It was at a scan in February 2021, when Marili Datema discovered she was carrying identical twins.
Although she had been pregnant and given birth twice previously, having a baby in the middle of pandemic felt completely overwhelming to her. ‘I thought I knew what to expect, but everything had changed,’ remembers the 33-year-old business owner.
‘I had to figure out how to register myself at the hospital, whereas I had gone through my GP before. It was also a minefield to get my head around ever-changing advice and rules about Covid. It was scary and I had to force myself to try and block it out so I didn’t go into a spiral of worry.’
At 14 weeks’ pregnant at the end of April 2021, Marili’s consultant sat down with her to discuss his thoughts regarding the Coronavirus vaccine.
‘He told me there was no research or data around pregnant women having the jab and the effects it could have on my unborn babies,’ she explains. ‘I was told that if anything happened to one of the babies, it would happen to the other as well, since they were in the same placenta.
‘It made feel so scared, I had to spend my pregnancy trying hard not to think the worst about catching the illness and would only really feel reassured after I had each scan.’
Marili admits that the doctor’s wariness backed up any fears she was having about the vaccine, especially as it was so new, and agreed not to risk it. However, it was a decision that would eventually see her end up in hospital with Coronavirus.
New figures this week have revealed that one in six patients now needing critical, life-saving care in NHS hospitals are unvaccinated pregnant women with Covid, with experts believing this is down to vaccine anxiety due to everchanging advice.
When the roll-out began in December, mums-to-be were initially advised not to have the jab, in fear of all the unknowns for mother and baby.
‘Pregnant people were not included in trials,’ explains Victoria Male, Lecturer in Reproductive Immunology at Imperial College London.
During the pandemic, her lab worked on how coronavirus and the vaccine impacted fertility and pregnancy. ‘When it was first approved for use in adults, we didn’t have any data about their safety in efficacy during pregnancy,’ she says. ‘But we did know that Covid could be dangerous, increasing the risk of preterm birth and stillbirth, and we also knew that from a theoretical perspective the vaccines were safe in pregnancy.’
When Marili made the decision not to be vaccinated she knew she was ‘living with risk.’
In a bid to avoid catching Covid, she actively isolated herself from the outside world – except from when she had to go for her weekly hospital appointments.
‘I just made a point not to go out – I was always home, avoided people, and didn’t travel or go to the store,’ she recalls. ‘The whole experience was unimaginable.’
The decision to shield was something many mums-to-be were forced to do as the pandemic began to take hold in March 2020, with pregnant women being advised to take ‘particular care to minimise their social contact’ to protect themselves and their babies, during the prime minister’s daily television updates.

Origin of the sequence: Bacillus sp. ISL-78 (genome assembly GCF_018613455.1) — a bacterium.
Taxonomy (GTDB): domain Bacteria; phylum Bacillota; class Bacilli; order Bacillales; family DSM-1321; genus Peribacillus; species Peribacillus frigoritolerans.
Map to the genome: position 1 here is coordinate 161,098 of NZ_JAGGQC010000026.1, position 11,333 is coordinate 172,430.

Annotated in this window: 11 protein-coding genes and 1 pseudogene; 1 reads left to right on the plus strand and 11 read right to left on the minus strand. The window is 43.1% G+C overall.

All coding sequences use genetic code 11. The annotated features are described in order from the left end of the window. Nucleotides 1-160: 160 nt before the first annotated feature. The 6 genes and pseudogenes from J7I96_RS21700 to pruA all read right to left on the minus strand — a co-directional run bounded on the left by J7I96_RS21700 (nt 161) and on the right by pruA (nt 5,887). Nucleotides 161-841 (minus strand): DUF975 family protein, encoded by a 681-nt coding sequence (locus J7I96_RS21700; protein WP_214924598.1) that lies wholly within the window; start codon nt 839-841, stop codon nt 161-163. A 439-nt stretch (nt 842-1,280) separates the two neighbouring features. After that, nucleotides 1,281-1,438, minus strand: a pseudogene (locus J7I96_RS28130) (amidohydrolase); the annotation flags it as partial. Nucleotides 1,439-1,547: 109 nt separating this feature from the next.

While her husband occasionally left the house to travel for work and their daughter went to preschool, Marili admits it was a difficult time.
‘I felt isolated, but I was also travelling to and from the hospital at least once or twice a week. And I still had orders coming through with my business, so had work to keep me busy. But it did feel lonely because I couldn’t see any of my friends.’
It was at Marili’s 28-week check-up that her doctors and midwives made a U-turn and advised her to get vaccinated.
I couldn’t help but feel angry at the whole pandemic
‘But there was still so much being said about the negative side effects,’ she remembers. ‘I couldn’t afford to become unwell for even two or three days. I had so many hospital appointments and other children to take care of. So I still chose not to get the vaccine in the end.’
Two weeks later, after beginning to feel really tired and losing her sense of smell and taste, Marili tested positive for Covid.
‘I’m not sure whether I contracted it at one of my hospital appointments – I hadn’t gone anywhere else,’ she says.
Marili also noticed her babies weren’t moving as much and after ringing the hospital was told to come in immediately.
‘I was placed in a room on my own for them to monitor the babies,’ she says. ‘It turned out their heart rates were 192 beats per minute – as if they were running marathons.
‘I was scared and didn’t really know what to think. Every time my temperature spiked it would cause their heart rates to go up immensely. I remember hoping for the best and trying to reassure myself everything would be OK. I couldn’t help but feel so angry at the whole pandemic.’
Marili was warned that if the babies remained in distress they would need to be delivered sooner rather than later. However, consultants managed to stabilise their heart rates and she and her unborn babies were allowed to go home after a very frightening 48 hours in hospital.
Six weeks later, Marili gave birth to healthy twin girls.
Looking back, she says that despite the scare, she still doesn’t regret not getting the vaccine.
‘The antibodies in the babies will be stronger now that I had Covid,’ she reasons. ‘But I also know I was quite lucky. It’s a personal choice whether to vaccinate or not, however, seeing how ill pregnant women are getting now, I probably would have reconsidered if I knew then what I know now.’
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